Employers across vast swathes of the Australian economy have embraced the flexibility of the gig economy over recent years, as the ‘uberisation’ of the global workforce continues apace. The benefits of this trend to employers have been well documented, with limited commitment and payment for services on demand resulting in streamlined employment costs for many industries.
However, as economic uncertainty and sluggish growth continues ahead of the upcoming Federal Election, what hasn’t been as widely reported is the growth in Executive Contracting, or the demand for engaging highly-experienced, and in many cases C-level, individuals on an interim basis.
On reflection, given the numbers coming out of the US (which tends to lead the way in labour market trends), this is hardly surprising. A 2017 study by LinkedIn predicted that “by 2020, a staggering 43% of the US workforce will be made up of workers who freelance.”
Granted, the study was conducted at the height of the US employment boom (when candidate-short markets usually result in an increase of contingent labour opportunities), but even if this has cooled in recent months, it’s clear the gig economy is here to stay.
What is different is that this is no longer confined to the volume end of the market. As indicated above, tight labour markets tend to encourage more contingent labour hires, and Australia, for all its uncertainty, still has a historically low 5% unemployment rate. Anecdotal evidence from OnTalent’s client base seems to back this hypothesis, with organisations in Australia increasingly open to hiring executives on an interim basis to maximise value but limit liability.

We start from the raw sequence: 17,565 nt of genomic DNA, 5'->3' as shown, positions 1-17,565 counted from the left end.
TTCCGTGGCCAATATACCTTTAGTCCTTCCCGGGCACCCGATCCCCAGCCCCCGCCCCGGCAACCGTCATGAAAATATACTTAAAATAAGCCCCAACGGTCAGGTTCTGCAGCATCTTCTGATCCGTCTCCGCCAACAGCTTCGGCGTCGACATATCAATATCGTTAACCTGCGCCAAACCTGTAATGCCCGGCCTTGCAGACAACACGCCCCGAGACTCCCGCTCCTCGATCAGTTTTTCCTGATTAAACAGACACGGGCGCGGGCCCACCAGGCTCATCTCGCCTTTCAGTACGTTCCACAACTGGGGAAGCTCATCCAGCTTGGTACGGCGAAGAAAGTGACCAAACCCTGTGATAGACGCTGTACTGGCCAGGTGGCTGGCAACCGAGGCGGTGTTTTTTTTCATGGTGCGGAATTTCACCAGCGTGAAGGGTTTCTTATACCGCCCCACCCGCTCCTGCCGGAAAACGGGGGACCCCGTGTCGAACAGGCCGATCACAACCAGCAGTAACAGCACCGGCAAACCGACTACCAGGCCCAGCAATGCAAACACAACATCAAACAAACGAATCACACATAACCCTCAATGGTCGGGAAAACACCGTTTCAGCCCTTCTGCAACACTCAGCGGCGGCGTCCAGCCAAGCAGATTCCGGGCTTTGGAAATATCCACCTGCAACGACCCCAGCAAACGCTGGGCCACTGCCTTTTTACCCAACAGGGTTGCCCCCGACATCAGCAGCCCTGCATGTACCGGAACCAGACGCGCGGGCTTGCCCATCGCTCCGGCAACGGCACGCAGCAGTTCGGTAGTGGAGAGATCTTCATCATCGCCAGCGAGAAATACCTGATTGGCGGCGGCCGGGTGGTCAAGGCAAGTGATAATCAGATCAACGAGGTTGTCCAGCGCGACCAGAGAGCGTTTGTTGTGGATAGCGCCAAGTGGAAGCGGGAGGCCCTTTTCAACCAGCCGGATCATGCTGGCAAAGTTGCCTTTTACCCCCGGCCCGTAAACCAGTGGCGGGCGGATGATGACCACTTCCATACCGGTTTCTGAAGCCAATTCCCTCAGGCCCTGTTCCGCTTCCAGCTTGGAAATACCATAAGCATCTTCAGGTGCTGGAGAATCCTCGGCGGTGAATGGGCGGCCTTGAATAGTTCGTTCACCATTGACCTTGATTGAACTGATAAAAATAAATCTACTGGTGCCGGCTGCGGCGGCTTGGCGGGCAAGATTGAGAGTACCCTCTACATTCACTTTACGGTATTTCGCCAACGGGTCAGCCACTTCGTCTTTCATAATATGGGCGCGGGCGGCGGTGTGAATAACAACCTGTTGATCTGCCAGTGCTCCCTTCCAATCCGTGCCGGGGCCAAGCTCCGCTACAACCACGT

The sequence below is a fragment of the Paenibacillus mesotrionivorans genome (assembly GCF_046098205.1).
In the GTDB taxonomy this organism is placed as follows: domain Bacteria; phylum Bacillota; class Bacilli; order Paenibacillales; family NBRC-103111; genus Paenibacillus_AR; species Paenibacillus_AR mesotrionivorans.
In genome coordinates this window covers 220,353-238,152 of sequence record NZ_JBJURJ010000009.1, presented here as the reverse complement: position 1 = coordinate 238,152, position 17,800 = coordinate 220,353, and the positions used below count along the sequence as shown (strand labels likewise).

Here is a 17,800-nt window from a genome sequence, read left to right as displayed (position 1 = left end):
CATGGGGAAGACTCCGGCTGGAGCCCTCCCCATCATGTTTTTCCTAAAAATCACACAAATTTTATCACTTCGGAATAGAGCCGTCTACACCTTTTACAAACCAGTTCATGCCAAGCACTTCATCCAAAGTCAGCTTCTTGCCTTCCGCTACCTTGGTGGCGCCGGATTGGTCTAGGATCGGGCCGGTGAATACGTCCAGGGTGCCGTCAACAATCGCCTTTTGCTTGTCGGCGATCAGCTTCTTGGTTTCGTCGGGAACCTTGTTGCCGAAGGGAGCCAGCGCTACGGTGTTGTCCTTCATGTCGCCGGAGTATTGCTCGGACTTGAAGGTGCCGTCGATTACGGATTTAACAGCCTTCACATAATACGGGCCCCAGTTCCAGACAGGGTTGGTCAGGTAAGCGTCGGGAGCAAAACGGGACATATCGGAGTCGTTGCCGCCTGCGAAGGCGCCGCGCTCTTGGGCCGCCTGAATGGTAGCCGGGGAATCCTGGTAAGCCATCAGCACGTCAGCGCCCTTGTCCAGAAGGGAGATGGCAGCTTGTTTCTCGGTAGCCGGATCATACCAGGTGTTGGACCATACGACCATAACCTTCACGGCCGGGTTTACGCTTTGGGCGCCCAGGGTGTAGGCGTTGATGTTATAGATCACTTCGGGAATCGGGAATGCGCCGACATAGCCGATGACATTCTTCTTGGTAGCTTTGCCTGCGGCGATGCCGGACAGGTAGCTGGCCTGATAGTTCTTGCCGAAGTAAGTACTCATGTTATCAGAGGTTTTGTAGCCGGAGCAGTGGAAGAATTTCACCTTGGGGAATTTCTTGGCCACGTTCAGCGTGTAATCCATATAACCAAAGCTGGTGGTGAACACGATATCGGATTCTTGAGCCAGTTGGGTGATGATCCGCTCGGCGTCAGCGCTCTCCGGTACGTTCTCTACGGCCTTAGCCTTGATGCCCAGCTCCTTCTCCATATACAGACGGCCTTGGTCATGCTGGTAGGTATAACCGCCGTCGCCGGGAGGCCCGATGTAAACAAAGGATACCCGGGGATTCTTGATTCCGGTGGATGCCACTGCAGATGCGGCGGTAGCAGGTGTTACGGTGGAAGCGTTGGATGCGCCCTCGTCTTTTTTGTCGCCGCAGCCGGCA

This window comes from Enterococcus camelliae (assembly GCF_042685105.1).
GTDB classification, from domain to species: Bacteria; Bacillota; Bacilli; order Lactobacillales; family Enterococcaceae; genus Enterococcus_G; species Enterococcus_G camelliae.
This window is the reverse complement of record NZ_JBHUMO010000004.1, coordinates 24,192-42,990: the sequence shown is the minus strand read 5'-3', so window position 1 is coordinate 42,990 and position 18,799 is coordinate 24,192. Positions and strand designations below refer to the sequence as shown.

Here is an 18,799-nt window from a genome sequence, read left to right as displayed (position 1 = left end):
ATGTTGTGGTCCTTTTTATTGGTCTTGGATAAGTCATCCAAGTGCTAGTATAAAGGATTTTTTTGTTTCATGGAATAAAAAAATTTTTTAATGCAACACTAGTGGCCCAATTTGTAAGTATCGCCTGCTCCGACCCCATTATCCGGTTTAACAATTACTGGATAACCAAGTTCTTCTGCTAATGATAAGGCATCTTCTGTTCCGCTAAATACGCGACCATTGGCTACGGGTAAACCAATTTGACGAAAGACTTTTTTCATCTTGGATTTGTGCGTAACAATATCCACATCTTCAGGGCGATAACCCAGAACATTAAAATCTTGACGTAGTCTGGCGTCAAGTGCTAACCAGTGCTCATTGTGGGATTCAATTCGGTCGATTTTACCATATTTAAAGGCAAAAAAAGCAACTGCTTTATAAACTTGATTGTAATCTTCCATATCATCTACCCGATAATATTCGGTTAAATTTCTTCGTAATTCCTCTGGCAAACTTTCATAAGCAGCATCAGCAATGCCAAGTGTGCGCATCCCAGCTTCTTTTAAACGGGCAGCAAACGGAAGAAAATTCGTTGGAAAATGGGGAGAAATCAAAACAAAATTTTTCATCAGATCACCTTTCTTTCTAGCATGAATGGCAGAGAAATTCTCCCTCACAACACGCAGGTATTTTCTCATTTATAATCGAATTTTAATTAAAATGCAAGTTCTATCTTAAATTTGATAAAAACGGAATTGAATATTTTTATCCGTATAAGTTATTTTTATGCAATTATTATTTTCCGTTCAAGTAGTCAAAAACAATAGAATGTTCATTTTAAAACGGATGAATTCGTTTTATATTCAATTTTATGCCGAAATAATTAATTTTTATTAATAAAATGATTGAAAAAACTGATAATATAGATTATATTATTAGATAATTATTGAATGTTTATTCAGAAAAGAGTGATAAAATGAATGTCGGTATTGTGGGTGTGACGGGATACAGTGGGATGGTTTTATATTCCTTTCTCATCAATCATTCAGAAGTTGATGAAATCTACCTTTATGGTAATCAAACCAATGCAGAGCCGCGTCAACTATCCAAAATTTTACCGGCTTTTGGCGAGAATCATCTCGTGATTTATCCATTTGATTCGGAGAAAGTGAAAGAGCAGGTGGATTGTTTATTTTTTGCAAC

This is particularly true in the start-up market, where paying in excess of $250,000 per annum for a Chief Financial Officer, for example, just isn’t an option. Add to this the fact that executives are increasingly seeking work-life balance options as they juggle their careers with the demands of raising a family, and it’s not difficult to imagine this market growing significantly in coming years. What is refreshing about this development is that it is as much candidate as client led, meaning the contingent market for executive labour won’t necessarily have the pitfalls of ‘underemployment’ often associated with lower paid roles.
In summary, as Australia struggles to adjust to the post-resources economy and continuing political uncertainty, 2019 could be the year that “Executives for Hire” becomes the norm, rather than the exception to the rule.